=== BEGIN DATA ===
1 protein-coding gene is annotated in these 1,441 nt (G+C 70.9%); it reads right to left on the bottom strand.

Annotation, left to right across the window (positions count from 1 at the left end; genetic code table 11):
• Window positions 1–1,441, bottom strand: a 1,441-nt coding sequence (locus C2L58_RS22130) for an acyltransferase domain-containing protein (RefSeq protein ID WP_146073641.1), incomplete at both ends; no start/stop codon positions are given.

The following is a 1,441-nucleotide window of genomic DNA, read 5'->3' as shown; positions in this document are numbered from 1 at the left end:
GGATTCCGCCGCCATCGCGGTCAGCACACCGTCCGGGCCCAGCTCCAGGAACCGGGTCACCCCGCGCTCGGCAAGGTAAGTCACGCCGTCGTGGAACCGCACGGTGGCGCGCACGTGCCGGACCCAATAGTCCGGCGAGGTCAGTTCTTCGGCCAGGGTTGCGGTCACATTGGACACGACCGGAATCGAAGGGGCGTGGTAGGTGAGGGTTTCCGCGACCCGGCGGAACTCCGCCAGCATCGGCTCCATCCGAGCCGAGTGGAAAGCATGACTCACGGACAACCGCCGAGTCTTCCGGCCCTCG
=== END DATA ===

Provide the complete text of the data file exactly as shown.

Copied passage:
1 protein-coding gene is annotated in these 1,441 nt (G+C 70.9%); it reads right to left on the bottom strand.

Annotation, left to right across the window (positions count from 1 at the left end; genetic code table 11):
• Window positions 1–1,441, bottom strand: a 1,441-nt coding sequence (locus C2L58_RS22130) for an acyltransferase domain-containing protein (RefSeq protein ID WP_146073641.1), incomplete at both ends; no start/stop codon positions are given.

The following is a 1,441-nucleotide window of genomic DNA, read 5'->3' as shown; positions in this document are numbered from 1 at the left end:
GGATTCCGCCGCCATCGCGGTCAGCACACCGTCCGGGCCCAGCTCCAGGAACCGGGTCACCCCGCGCTCGGCAAGGTAAGTCACGCCGTCGTGGAACCGCACGGTGGCGCGCACGTGCCGGACCCAATAGTCCGGCGAGGTCAGTTCTTCGGCCAGGGTTGCGGTCACATTGGACACGACCGGAATCGAAGGGGCGTGGTAGGTGAGGGTTTCCGCGACCCGGCGGAACTCCGCCAGCATCGGCTCCATCCGAGCCGAGTGGAAAGCATGACTCACGGACAACCGCCGAGTCTTCCGGCCCTCG